SCHIP - The State Children's Health Insurance Program, which covers more than 6 million U.S. kids from families whose income is too high to qualify for Medicaid but who are considered too poor to afford health insurance, has been all over the news this summer and fall as Congress debated the renewal and expansion of the program. President Bush has already vetoed the first bill approved by Democrats and many Republicans, and the House has held two votes on new versions of the bill but has yet to muster the votes needed to override the veto.
What was Brown & Williamson's "Project Big Boy"? CMD launched the TobaccoWiki project to answer questions just like that (the answers are usually not very pretty) by enlisting citizens like you to mine the millions of pages of previously-secret, internal tobacco industry documents now posted on the Internet. Spending even a few minutes to find an interesting nugget of information about what this project involved would be helpful, so why not give it a spin?
We launched a new project, "Wiki the Vote," on Congresspedia this week to build profiles of each of the 2008 congressional candidates. We're looking to build the same kind of citizen-driven profiles of challengers that we have done for sitting members of Congress and have started with a first set of 300 confirmed candidates.
On Tuesday, the Center for Media and Democracy and the Sunlight Foundation launched a new collaborative, citizen-driven project on Congresspedia to build profiles on the hundreds of challengers for congressional seats, which will compliment the existing profiles on every member of Congress. The project is non-partisan and, in true open-source fashion, is free for anyone to participate -- even the candidates themselves.
Even for official party nominees, information on challengers is usually woefully inadequate and information on primary challengers is often nearly non-existent. The explosion of citizen blogging in the last few years has created a wealth of individual opinions and perspectives, but what has been lacking is a central repository of collaboratively produced, in-depth and accurate information. The Wiki the Vote project, due to its easily editable wiki format, will be just that.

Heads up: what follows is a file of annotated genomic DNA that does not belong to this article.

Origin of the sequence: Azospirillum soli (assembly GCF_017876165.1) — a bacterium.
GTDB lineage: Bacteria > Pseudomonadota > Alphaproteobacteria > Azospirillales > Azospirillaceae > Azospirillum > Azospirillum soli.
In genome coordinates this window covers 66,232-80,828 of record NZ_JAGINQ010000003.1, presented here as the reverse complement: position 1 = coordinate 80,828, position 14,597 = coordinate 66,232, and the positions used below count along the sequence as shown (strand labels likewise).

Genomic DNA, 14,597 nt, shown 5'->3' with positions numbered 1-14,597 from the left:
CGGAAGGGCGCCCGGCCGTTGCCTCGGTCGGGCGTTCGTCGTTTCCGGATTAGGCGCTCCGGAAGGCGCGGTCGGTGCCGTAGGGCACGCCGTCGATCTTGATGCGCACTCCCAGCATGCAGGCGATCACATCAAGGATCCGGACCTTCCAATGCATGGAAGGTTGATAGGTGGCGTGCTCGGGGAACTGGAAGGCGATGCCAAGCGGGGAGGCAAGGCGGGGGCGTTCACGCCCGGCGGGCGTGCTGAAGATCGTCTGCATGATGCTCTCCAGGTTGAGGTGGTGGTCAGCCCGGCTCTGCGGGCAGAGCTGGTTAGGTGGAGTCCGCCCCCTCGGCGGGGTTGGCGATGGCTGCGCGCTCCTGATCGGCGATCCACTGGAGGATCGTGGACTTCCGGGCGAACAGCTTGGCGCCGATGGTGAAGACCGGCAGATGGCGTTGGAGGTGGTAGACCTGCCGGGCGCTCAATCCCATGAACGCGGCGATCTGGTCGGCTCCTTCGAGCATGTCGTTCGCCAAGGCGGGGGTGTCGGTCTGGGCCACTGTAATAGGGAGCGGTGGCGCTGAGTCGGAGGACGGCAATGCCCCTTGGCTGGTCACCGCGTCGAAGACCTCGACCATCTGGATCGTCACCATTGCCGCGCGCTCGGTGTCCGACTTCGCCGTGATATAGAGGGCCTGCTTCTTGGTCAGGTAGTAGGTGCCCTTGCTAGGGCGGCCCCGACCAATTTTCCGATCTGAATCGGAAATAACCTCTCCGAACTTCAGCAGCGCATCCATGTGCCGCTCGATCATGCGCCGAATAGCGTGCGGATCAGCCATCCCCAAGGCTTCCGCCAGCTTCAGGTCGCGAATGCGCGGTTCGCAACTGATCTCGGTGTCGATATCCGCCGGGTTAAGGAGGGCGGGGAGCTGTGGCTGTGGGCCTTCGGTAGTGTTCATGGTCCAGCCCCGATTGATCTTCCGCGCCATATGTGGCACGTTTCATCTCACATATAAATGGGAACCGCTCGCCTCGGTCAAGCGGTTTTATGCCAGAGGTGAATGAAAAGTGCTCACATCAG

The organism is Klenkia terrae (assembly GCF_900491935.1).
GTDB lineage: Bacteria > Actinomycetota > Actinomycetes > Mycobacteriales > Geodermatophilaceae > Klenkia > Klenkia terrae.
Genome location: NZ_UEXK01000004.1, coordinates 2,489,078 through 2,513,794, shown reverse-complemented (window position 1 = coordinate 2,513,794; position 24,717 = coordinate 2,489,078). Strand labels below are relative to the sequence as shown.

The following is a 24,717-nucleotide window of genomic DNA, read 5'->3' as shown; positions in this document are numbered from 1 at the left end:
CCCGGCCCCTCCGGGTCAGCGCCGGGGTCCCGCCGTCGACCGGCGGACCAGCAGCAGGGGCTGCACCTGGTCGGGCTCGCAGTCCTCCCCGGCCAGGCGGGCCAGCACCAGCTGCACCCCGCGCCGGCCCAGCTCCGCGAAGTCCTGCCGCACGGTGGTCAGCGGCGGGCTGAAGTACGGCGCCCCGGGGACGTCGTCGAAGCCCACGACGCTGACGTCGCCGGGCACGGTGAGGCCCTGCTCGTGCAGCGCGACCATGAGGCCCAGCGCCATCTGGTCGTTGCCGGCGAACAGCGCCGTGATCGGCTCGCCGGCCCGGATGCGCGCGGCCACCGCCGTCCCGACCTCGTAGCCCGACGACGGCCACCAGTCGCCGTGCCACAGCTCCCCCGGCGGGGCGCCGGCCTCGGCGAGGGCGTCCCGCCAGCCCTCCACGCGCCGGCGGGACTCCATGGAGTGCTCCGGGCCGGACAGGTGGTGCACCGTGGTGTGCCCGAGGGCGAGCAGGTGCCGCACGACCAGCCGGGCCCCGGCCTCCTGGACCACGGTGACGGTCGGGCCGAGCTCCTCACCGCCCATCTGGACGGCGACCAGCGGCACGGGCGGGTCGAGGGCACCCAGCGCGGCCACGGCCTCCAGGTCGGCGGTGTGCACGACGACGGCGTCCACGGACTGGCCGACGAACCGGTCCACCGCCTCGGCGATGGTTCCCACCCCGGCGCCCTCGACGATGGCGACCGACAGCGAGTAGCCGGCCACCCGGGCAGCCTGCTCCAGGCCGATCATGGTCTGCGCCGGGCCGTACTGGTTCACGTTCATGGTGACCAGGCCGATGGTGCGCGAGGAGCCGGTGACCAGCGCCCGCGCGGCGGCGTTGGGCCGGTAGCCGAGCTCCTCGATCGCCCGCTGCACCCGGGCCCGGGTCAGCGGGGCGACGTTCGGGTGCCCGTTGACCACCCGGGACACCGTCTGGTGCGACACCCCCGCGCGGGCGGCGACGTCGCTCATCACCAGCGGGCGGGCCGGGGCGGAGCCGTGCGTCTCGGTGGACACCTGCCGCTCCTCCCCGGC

It isn't just Burmese pro-democracy activists who have been denied Internet access by heavy-handed government censors. "OpenNet Initiative, which tracks Internet censorship, has documented signs that in recent years several governments -- including those of former Soviet republics Belarus, Kyrgyzstan and Tajikistan -- have closed off Internet access, or at least opposition Web sites, during periods preceding elections or times of intense protests.
Despite the danger of defying a military junta that is determined to quash the current wave of protests, and Internet penetration of only 1%, Burmese citizen journalists, activists, and former professional journalists have shared news and images with the
On my way home from conferences in Malaysia, I unexpectedly ended up spending a few days in Seoul, South Korea. Thanks to Dan Gillmor, who described OMN as the best manifestation of "journalism-as-a-conversation" model, I was able to connect with OhmyNews (OMN), and fortunate to meet with Mr. Jean Min, the director of OhmyNews International (OMNI), on August 22, 2007.
Self-described "disruptive technologist" Virgil Griffith lists as his top aim in developing WikiScanner: "To create a fireworks display of public relations disasters in which everyone brings their own fireworks, and enjoys."
Here at the Center for Media and Democracy (CMD), we see WikiScanner as a great way to better understand how public relations firms and other "perception managers" are subverting online discussions and social media. And what better website to track this on than Wikipedia, the world's most popular wiki, or collaboratively edited website?